Ole Miss Football Self-Imposes 1-Year Postseason Ban For 2017 Season

The Ole Miss Rebels have self-imposed a one-year postseason ban for the 2017 season after receiving an official notice of allegations from the NCAA. That notice featured eight additional allegations of rules violations, bringing the total to 21 violations the NCAA has accused them of.

In the notice, the NCAA concluded that the “scope and nature of the violations demonstrate that the university lacked institutional control and failed to monitor the conduct and administration of its athletics program.”

In their response to the NCAA, the Rebels are also self-imposing a loss 11 total scholarships from 2015-18 and are taking away three initial scholarships in each of the next three recruiting classes.

Ole Miss has agreed with four of the new allegations, which were detailed by SEC Country's Cody Pace:

A prospective student athlete went hunting on private land owned by a booster during his official visit in 2013 and again on “two or three occasions” after enrolling. That access was arranged by the football program according to the allegation, a Level III violation.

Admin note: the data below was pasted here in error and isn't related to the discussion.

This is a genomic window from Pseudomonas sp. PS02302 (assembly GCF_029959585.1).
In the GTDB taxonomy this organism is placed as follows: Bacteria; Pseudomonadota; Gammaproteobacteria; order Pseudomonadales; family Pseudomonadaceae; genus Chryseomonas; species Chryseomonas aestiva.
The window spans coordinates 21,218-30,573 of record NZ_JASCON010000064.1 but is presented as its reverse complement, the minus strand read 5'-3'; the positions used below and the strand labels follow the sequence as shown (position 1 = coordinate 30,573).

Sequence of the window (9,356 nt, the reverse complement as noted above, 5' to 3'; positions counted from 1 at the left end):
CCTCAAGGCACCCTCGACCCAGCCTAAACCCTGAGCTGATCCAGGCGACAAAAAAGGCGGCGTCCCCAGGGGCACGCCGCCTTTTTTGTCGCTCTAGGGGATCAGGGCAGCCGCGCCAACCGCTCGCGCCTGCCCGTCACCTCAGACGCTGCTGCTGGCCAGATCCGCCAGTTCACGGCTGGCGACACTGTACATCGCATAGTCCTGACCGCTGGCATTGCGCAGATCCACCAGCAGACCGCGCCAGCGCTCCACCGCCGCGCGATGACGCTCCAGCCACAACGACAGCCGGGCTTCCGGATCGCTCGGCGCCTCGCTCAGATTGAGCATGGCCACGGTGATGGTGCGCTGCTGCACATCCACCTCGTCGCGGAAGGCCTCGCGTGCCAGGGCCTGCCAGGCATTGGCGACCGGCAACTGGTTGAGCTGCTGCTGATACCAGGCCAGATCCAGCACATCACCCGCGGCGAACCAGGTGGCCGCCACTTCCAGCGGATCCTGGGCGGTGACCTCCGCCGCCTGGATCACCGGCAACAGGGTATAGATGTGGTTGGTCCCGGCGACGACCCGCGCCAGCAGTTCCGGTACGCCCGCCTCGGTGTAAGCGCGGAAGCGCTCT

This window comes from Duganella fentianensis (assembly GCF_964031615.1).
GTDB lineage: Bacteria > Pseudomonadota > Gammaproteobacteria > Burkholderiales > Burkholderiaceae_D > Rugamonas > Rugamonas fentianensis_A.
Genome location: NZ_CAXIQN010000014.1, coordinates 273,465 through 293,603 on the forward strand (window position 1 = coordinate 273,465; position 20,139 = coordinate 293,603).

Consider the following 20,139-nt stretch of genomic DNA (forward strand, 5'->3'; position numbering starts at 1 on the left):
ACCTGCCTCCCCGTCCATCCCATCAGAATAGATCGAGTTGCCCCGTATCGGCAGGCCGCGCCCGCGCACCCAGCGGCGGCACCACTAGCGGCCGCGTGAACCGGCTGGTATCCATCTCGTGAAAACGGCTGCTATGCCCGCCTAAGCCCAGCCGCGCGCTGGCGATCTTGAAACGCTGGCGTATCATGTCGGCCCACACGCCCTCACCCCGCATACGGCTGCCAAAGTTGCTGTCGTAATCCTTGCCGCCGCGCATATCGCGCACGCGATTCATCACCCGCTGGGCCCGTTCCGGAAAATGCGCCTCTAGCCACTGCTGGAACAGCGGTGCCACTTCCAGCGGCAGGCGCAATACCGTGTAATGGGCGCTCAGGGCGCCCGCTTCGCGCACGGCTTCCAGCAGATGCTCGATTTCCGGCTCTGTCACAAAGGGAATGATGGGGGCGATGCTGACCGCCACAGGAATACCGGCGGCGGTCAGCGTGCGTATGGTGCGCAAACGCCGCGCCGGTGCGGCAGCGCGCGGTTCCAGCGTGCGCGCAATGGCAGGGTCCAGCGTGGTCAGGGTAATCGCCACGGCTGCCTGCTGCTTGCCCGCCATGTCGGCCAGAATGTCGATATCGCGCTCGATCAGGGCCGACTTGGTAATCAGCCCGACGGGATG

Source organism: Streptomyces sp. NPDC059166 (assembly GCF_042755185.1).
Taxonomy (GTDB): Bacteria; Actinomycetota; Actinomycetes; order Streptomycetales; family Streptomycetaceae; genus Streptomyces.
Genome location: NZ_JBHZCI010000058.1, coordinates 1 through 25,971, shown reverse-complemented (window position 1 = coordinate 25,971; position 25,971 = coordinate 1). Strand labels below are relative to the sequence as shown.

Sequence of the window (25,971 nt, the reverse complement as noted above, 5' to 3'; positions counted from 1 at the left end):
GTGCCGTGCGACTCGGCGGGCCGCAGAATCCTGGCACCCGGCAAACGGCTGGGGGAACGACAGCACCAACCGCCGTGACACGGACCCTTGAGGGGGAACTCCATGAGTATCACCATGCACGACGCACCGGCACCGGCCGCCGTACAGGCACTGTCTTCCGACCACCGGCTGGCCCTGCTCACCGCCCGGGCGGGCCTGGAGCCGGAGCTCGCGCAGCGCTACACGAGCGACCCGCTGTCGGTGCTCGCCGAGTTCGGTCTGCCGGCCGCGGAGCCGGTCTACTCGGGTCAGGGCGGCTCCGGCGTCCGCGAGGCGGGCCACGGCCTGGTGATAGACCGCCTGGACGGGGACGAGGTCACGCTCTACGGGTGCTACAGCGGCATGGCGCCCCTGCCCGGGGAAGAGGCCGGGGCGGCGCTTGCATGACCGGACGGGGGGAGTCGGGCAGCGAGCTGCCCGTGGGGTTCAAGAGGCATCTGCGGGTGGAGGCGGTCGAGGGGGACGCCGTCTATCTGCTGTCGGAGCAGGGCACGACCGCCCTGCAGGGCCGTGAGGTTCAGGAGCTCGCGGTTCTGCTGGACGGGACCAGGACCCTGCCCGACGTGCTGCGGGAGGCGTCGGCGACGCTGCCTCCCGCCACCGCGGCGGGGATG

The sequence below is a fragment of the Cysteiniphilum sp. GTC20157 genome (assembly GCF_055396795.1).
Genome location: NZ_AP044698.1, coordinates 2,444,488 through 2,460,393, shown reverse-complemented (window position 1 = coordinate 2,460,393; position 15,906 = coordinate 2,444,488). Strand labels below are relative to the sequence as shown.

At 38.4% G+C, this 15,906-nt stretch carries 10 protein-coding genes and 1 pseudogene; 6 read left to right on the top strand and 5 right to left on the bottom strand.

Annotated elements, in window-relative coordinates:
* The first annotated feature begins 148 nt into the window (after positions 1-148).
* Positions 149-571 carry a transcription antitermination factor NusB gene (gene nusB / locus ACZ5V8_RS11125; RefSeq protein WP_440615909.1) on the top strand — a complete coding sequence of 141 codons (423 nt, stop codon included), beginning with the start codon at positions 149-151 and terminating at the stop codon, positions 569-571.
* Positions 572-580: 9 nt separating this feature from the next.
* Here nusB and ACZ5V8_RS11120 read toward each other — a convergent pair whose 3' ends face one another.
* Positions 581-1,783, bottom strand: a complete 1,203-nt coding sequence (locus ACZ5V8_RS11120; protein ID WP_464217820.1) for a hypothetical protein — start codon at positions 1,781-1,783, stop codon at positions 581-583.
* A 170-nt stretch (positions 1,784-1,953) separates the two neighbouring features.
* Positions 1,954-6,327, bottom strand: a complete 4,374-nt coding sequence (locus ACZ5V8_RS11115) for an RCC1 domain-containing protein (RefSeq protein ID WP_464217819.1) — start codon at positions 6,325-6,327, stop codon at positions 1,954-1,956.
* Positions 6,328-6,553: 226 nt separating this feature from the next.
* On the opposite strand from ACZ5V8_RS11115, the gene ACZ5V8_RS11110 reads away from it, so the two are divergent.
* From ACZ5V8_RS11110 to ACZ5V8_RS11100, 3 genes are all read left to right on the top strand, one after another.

Between March 2014 and January 2015, a staff member arranged for impermissible benefits to house a potential recruit, who committed to another school, and his friends for lodging and transportation. Transportation was also provided to another recruit by the same staff member. Those benefits totaled to $2,507, a Level I violation.

The staff member previously mentioned committed a Level I violation by knowingly misleading the institution and enforcement staff in 2016.

The same staff member facilitated in relationships between two boosters and one of the recruits he provided with impermissible benefits. Those benefits totaled between $13,000 and $15,600 and were known by the staff member, a Level I violation.

However, the Rebels plan to contend the allegations that members of the coaching staff arranged for three student-athletes to receive free merchandise from a store owned by a booster, that a coach had impermissible contact with a recruit and that a booster provided a recruit and his friends $200 and $600 in free food and drink at his restaurant on two or three occasions.

Ole Miss had previously received a first notice of allegations from the NCAA in January 2016. The school posted this video about the NCAA's investigation.

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Related Topics: Ole Miss Rebels Football, SEC Football, NCAA Football